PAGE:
The Marvels Is a Much-Needed Dose of Delight

Despite the notable lack of PR blitz around its release, The Marvels is easily the MCU film I’ve most looked forward to this year. Three excellent characters getting tied together for a space-bound team-up that brings wider audiences in contact with the effervescent Kamala Khan (Iman Vellani)? Yes, please.

[Minor spoilers for The Marvels]

We’re thrown into the action as Supremor Dar-Benn (Zawe Ashton) gets her hands on the twin to the bangle that belongs to Kamala. She wants the pair in order to enact terrible revenge and restore her people; the Kree have not been doing well since Carol Danvers (Brie Larson) came back to Hala and destroyed the Supreme Intelligence following the events of the first Captain Marvel film. But their activities clue Nick Fury (Samuel L. Jackson) in on something fishy, so he sends Carol to check on it. At another sight, Monica Rambeau (Teyonah Parris) is also looking in to some anomalies around jump points in space, and when Monica touches the thing, something funky goes down—every time Monica, Carol, or Kamala (who’s at home in Jersey trying to avoid doing homework in favor of day-dreaming about meeting her hero, Captain Marvel) use their powers simultaneously, they swap places.

This causes a lot of fighting in space to drop right into the Khans’ living room as mother Muneeba (Zenobia Shroff), father Yusuf (Mohan Kapur), and brother Aamir (Saagar Shaikh) are forced to defend their house from Kree soldiers who accidentally zap over with superwomen they’ve never met before. Fury rightly decides that he’s going to need to bring the whole family in on this in order to secure Kamala’s participation in whatever is going on right now. Monica is less than thrilled because she hasn’t seen Carol since her aunt departed from space since she was a child, and is understandably pretty hurt about that.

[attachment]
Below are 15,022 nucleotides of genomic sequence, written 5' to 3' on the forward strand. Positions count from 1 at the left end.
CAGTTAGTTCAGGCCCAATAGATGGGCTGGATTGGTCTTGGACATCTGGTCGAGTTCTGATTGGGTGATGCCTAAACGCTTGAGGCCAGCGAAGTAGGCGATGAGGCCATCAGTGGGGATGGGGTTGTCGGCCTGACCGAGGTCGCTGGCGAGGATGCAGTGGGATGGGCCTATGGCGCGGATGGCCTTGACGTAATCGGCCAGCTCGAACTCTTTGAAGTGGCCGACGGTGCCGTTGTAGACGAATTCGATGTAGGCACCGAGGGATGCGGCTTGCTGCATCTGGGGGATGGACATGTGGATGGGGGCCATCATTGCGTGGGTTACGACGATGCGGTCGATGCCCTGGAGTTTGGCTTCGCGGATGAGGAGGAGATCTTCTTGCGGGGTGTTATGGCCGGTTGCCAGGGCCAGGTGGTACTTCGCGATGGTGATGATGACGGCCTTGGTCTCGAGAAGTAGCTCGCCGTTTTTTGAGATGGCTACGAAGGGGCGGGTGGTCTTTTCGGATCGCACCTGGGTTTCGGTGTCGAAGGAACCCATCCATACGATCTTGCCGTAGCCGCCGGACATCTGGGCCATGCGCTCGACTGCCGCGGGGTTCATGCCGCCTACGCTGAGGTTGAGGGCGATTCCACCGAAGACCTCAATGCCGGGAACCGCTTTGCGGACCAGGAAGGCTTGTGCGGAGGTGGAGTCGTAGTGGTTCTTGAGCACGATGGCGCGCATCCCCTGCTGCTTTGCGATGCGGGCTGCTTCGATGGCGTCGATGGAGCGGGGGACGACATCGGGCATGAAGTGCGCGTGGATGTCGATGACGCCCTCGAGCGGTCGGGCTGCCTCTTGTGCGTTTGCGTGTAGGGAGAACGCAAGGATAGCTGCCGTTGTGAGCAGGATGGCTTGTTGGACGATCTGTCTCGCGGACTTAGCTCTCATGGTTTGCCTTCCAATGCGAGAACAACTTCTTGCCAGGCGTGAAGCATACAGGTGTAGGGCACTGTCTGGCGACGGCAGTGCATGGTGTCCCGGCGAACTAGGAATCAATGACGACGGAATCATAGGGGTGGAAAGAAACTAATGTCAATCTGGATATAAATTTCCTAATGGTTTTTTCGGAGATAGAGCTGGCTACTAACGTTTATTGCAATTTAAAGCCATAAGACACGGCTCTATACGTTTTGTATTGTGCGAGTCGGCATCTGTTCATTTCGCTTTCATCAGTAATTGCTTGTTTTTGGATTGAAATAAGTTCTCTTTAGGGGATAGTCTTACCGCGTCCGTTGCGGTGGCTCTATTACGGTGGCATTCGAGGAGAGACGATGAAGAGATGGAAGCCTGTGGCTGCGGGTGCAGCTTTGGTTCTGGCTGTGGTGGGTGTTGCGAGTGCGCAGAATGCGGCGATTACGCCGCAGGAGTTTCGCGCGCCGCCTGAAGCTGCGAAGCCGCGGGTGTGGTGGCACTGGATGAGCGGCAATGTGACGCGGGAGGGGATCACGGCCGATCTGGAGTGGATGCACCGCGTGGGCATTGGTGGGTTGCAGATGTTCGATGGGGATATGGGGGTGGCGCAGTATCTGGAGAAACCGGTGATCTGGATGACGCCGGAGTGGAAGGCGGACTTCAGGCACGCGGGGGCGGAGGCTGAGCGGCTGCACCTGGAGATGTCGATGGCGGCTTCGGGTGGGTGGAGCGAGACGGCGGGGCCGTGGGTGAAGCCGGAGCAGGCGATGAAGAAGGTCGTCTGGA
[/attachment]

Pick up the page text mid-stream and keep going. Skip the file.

The Marvels, Monica and Carol

Screenshot: Marvel Studios

The dynamic between Danvers, Rambeau, and Khan once they are united make the film an absolute joy to watch all the way down, allowing for heartfelt conversations, Kamala fan-girling all over the place and having to remember that heroes are people, and a dazzling team of women learning how to support one another in the midst of a fraught race against the clock. The montage where the group take time to learn how to swap places effectively is easily one of the best training montages a superhero film has put out, complete with juggling and endless rounds of double-dutch.